L.A. County Health Chief Resigns; Talks To Re-open King-Harbor Stall
On Thursday, Bruce Chernof announced his resignation as director of the Los Angeles County Department of Health Services, the Los Angeles Times reports.
Chernof said his resignation was unrelated to the failed negotiations of reopening Martin Luther King Jr.-Harbor Hospital, a situation that had strained his relationship with the county Board of Supervisors, according to the Times.
Also on Thursday, county officials confirmed that Pacific Hospital in Long Beach had withdrawn from negotiations to reopen King-Harbor. Pacific was the only organization in negotiations with the county to reopen the facility.
County DHS faces a projected budget deficit of $750 million over the next two years and is tasked with moving County-USC Medical Center from its current facility to a new, smaller building. The move has been delayed until September or October (Therolf et al., Los Angeles Times, 4/11).
In addition, Chernof and his staff were "berated" by the board after presenting a plan to remedy the budget shortfall by closing 11 county health clinics, the Los Angeles Daily News reports.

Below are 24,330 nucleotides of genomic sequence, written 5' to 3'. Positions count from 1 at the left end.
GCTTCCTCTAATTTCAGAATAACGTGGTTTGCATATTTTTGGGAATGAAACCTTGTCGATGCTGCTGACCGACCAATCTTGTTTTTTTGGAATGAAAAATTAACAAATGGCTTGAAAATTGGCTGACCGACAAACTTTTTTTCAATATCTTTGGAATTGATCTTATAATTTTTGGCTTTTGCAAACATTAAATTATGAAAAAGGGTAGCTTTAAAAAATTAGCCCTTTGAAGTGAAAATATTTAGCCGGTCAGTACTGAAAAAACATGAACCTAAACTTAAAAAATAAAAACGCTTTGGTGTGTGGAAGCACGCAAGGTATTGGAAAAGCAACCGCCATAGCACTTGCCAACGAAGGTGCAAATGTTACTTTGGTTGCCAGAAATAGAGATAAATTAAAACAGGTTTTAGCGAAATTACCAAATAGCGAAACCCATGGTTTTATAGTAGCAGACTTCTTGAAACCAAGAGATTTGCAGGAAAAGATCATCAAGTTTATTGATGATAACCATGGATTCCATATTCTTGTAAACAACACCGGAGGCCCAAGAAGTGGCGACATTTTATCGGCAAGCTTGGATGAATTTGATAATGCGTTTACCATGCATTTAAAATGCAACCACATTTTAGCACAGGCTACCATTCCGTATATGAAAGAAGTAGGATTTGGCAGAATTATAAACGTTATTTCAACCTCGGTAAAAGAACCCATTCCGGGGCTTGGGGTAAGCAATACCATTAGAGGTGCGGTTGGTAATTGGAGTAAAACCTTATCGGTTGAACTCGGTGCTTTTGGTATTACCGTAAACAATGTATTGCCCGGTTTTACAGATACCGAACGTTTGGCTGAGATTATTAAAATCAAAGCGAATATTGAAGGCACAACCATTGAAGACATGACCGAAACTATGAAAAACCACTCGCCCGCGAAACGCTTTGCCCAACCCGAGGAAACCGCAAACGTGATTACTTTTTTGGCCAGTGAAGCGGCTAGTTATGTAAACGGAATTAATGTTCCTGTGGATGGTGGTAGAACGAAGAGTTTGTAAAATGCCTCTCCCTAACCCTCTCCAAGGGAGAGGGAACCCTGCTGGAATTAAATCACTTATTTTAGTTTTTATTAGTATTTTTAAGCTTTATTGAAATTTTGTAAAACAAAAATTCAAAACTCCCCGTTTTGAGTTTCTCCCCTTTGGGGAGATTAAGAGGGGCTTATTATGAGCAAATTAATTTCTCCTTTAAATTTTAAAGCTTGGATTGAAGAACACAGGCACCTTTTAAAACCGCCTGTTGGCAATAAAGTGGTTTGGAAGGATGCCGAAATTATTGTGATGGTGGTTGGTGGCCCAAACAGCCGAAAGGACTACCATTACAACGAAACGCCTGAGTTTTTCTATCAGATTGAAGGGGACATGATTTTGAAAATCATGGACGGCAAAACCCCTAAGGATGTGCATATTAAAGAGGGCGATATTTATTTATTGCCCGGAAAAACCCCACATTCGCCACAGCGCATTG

Chernof was the fourth director since 1995 and was the highest paid county official, earning $323,906 in 2007.
Chernof said he plans to become the founding CEO of a foundation that will focus on information technology, education, research and policy related to health care for seniors (Los Angeles Daily News, 4/10).
Officials did not say who would replace Chernof (AP/San Francisco Chronicle, 4/11).
County officials did not disclose the reasons behind Pacific's withdrawal.
Some health experts had criticized the plan to have Pacific reopen King-Harbor, maintaining that the 184-bed Pacific was too small and inexperienced to run such a large and complicated public facility.
County Supervisor Yvonne Burke said, "I'm eager to find out if there is anything that can be done to bring them back to the table."
Supervisor Zev Yaroslavsky said he hoped Pacific's withdrawal was not a negotiating tactic. He added that it was still unclear whether Pacific would have been able to sufficiently provide care for the county's uninsured or been willing to reach an agreement with the union representing county health workers.
Faustino Bernadett, Pacific's owner, said on Wednesday that "the county has to define what size hospital is appropriate for the community," adding, "Once that is decided, that will give us confidence to move forward or not move forward" (Los Angeles Times, 4/11).